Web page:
apparently and returned to one year after another.

Nearly all the nests reported by others were in cedars and were similar
in construction to those described. There are five nests of the
golden-cheeked warbler in the Thayer collection in Cambridge, of which
only one was in a cedar; two were in Spanish or mountain oaks and two in
live oaks; four of these had more or less admixture of lichens, mosses,
bits of dry leaves, and plant down in the bases, and feathers of quail,
cardinal and other birds in the linings. The smallest nest in the series
measures externally 2-1/2 inches in diameter and 2 inches in height; it
is very neatly and firmly woven.

_Plumages._--Ridgway (1902) describes the juvenal plumage of the
golden-cheeked warbler as follows: "Pileum, hindneck, back, scapulars,
rump, and upper tail-coverts plain grayish brown or brownish gray; sides
of head, chin, throat, chest, and sides pale brownish gray; rest of
under part white, the breast very indistinctly streaked with pale gray;
wings and tail essentially as in adults, but middle coverts with a
mesial wedge-shaped mark of dusky."

Apparently there is a partial postjuvenal molt early in the summer,
which is similar to that of other wood warblers. This produces the first
winter plumages, in which the sexes are recognizable and much like the
respective adults at that season. In the young male the upper parts are
streaked with olive-green and black, the upper tail coverts are margined
with olive-green and gray, and the white tips of the median wing coverts
have narrow, black shaft streaks instead of the dusky wedges seen in the
juvenal coverts. Ridgway (1902) says of the young female: "Similar to
the adult female but pileum, hindneck, back, scapulars, rump, and upper
tail-coverts plain olive-green, or with very indistinct narrow streaks
of dusky on pileum and back; throat and chest pale grayish (the feathers
dusky beneath surface), the former tinged with yellow anteriorly; sides
and flanks indistinctly streaked with dusky."

I have seen no specimens showing a prenuptial molt, which is probably
finished before the birds arrive in Texas. The first and subsequent
nuptial plumages may be largely produced by wear, as the fall and winter
plumages are much like those of spring birds, but are concealed by the
tips and margins of the feathers. However, it would be strange if there
were no prenuptial molt, especially in young birds. Young birds in
first nuptial plumage can be recognized by the worn and faded wings and

_Eggs._--Four eggs make up the regular set for the golden-cheeked
warbler, although sometimes only three and very rarely five are found.
They are ovate to short ovate and have only a very slight lustre. They
are white or creamy white, finely speckled and spotted with "bay,"
"auburn," or "chestnut," and occasionally "argus brown," intermingled
with spots of "vinaceous drab," "brownish drab," or "light mouse gray."
They are generally finely marked, but sometimes eggs will have spots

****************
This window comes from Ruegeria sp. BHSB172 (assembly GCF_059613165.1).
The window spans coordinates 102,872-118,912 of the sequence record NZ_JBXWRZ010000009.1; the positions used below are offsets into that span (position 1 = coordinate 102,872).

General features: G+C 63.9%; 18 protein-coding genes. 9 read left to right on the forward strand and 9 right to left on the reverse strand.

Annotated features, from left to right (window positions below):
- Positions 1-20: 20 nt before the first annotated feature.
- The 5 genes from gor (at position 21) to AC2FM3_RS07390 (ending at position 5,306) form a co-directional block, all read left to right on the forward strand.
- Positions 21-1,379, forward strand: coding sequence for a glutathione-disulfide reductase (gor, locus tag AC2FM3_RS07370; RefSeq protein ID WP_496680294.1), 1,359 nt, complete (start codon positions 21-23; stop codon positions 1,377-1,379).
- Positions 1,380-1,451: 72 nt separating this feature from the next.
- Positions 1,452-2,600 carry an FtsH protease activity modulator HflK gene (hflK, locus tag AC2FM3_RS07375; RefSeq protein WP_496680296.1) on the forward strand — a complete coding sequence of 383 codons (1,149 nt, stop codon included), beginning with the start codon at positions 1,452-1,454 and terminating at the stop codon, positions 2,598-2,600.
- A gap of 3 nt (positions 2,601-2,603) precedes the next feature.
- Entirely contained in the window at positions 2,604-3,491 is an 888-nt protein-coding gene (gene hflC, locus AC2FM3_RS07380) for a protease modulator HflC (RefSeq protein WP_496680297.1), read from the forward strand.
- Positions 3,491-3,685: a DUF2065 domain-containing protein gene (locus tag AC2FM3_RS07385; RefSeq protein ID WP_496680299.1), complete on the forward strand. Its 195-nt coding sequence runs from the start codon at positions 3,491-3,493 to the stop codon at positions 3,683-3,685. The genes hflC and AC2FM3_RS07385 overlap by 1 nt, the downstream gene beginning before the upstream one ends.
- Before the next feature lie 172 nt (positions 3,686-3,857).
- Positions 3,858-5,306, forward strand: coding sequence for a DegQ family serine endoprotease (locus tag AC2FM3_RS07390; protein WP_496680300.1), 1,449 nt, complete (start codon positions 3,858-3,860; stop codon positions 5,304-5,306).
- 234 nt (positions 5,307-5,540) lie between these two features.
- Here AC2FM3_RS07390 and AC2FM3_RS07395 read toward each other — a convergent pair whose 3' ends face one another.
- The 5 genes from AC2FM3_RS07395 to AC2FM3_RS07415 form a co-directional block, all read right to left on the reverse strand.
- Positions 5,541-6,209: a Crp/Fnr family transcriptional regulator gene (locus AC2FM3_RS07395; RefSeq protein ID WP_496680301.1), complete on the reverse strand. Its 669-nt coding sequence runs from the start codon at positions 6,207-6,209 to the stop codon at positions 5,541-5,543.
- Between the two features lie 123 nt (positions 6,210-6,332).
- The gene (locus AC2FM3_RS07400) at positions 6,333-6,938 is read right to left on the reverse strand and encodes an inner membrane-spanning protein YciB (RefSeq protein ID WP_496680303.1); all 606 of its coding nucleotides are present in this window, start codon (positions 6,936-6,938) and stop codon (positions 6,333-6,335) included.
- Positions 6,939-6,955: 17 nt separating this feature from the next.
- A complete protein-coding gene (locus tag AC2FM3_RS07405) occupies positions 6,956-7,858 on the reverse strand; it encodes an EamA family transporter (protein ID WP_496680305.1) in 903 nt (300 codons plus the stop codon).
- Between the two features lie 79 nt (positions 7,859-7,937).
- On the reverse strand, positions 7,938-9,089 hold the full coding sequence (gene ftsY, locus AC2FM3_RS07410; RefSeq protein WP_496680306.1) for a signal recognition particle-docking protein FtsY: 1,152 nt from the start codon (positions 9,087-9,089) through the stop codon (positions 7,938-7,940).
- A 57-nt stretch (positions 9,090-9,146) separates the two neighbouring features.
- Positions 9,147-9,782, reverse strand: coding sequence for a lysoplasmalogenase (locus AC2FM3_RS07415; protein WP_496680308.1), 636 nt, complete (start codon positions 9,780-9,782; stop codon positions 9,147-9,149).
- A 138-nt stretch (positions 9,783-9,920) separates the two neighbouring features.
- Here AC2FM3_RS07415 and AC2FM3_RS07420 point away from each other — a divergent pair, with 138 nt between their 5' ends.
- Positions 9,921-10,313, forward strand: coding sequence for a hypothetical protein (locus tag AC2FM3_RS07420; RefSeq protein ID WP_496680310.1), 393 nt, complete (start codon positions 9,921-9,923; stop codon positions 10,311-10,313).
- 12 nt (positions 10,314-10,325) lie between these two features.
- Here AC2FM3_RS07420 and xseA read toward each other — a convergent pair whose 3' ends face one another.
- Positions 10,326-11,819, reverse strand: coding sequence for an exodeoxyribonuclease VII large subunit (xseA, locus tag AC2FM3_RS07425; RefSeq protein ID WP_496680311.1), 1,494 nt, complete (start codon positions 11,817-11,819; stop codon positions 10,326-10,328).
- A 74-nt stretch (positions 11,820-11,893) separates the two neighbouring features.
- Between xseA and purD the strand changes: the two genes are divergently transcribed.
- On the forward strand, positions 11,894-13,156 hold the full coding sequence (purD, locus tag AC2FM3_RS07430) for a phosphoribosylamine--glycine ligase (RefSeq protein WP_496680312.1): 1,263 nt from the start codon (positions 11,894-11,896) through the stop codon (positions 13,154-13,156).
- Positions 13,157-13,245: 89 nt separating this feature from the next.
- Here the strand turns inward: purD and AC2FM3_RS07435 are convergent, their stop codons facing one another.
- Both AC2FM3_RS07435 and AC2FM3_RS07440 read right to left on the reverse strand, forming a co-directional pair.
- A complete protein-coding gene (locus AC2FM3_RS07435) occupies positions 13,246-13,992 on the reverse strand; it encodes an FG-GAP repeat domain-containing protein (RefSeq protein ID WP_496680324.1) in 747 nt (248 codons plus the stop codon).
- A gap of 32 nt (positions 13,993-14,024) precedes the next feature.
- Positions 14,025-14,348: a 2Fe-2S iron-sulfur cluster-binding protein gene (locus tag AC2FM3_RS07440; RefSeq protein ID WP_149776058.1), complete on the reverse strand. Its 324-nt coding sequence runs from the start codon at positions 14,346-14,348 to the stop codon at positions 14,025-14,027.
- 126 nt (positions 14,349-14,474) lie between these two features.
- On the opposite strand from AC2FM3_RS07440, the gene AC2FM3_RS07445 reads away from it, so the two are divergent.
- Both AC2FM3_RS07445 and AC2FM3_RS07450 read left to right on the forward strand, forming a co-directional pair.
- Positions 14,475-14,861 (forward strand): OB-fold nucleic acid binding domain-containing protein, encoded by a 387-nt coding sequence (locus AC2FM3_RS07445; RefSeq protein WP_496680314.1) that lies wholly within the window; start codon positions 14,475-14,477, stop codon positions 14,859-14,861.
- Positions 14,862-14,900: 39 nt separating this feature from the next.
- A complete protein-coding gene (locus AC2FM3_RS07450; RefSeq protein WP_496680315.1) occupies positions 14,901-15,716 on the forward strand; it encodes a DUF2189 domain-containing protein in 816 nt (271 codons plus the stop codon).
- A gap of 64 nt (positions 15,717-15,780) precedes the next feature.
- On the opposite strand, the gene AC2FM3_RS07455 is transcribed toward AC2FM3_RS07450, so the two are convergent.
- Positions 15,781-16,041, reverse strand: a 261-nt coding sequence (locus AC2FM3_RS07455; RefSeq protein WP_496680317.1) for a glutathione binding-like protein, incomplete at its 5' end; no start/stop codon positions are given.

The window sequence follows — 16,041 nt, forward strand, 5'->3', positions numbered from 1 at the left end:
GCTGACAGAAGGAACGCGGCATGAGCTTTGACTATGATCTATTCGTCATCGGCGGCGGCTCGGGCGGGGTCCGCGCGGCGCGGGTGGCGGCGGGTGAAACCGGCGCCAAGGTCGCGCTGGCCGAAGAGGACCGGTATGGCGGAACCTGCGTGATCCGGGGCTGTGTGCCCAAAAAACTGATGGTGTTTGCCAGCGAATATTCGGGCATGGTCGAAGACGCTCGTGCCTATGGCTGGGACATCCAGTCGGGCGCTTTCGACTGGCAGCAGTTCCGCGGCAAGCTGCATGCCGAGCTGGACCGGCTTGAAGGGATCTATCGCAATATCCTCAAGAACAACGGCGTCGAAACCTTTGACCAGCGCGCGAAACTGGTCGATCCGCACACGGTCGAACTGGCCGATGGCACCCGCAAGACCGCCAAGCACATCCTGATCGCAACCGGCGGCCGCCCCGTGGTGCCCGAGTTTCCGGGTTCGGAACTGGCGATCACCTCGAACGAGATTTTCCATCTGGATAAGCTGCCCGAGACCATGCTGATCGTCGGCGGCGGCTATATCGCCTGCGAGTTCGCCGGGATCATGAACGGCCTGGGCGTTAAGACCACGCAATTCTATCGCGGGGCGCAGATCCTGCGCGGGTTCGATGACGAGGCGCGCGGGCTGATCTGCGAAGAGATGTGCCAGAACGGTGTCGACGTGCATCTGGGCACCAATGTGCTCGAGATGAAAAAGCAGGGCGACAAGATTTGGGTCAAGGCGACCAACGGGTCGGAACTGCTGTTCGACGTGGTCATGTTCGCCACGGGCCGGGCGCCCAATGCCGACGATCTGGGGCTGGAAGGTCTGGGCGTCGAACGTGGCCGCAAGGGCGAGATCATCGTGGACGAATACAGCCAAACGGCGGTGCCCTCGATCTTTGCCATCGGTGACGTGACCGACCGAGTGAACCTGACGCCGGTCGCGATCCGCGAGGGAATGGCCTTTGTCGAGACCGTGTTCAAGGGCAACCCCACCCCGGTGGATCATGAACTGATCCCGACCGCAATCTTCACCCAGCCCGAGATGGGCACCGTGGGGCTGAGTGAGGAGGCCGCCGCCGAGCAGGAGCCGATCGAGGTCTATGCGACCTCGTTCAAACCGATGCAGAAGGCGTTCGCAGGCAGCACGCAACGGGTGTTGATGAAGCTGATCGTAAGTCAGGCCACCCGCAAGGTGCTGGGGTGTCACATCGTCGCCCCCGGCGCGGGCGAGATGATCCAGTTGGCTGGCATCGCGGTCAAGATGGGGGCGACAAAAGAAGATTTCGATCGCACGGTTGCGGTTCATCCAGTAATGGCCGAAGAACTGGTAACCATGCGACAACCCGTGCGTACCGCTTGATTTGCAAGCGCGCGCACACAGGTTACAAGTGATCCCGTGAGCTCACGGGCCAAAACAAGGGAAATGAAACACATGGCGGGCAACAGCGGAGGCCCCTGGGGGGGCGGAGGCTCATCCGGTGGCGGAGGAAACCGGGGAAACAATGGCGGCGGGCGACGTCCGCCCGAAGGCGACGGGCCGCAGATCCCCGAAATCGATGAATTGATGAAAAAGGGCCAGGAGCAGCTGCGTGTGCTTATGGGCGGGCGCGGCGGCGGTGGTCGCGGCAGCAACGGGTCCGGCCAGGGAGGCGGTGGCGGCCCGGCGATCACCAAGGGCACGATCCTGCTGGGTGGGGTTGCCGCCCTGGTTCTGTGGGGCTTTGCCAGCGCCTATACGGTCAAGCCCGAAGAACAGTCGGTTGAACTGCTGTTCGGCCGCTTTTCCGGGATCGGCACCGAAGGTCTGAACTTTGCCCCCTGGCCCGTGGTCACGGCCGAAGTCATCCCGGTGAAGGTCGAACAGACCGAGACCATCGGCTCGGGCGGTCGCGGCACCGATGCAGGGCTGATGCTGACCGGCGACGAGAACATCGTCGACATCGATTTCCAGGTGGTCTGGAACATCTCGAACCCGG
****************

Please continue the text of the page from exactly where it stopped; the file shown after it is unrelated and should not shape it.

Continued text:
which are large enough to be called blotches, or even a few small
scrawls of very dark brown. The markings are concentrated at the large
end, where frequently a fine wreath is formed, or the speckles may be so
dense as to almost obscure the ground; occasionally the markings are
scattered over the entire egg. The measurements of 50 eggs average
=17.7= by 13.1 millimeters; the eggs showing the four extremes measure
=18.9= by 13.0, 17.8 by =13.7=, and =15.6= by =12.4= millimeters

_Young._--We have no information on incubation or on the care and
feeding of the nestlings. Attwater (Chapman, 1907) has this to say:

The young birds out of the nest, which are being fed by the parents late
in April and in May, are from early nests which have escaped destruction
by "northers" on account of their sheltered positions and situations,
and it is possible that then another nest is built and a second brood
reared. * * * During June the family groups wander about together,
chiefly in the cañons and along the lower hillsides, keeping together
till the young are old enough to take care of themselves. While being
fed by the parents the "twittering" of the young birds is continually
heard, with the cautions "tick, tick" alarm notes of the female when
enemies approach. Early in July they begin to scatter, as most of the
young birds are then able to shift for themselves.

_Food._--Very little has been mentioned regarding the food of this wood
warbler beyond the fact that it seems to be mainly, if not wholly,
insectivorous. Mr. Attwater (1892) says: "Upon examining the stomachs of
a number of young birds which were being fed, I found they all contained
(with other insects) a number of small black lice (_Aphis_ sp.) which I
watched the old birds collecting from the green cedar limbs."

_Behavior._--Mr. Attwater wrote to Dr. Chapman (1907):

Like most of the same sex of other Warblers, the female of this species
is very shy, and seldom noticed except when an intruder disturbs the
nest or when feeding the young after leaving it, but the male
Golden-cheeked Warbler is by no means a shy bird. He keeps continually
flying from tree to tree in search of insects, and on fine days uttering
his song at short intervals from early dawn until after sundown, and
before nest building begins shows little alarm upon being approached. I
have stood under a tree a number of times within five or six feet of a
wandering male Golden-cheek, which appeared as pleased and interested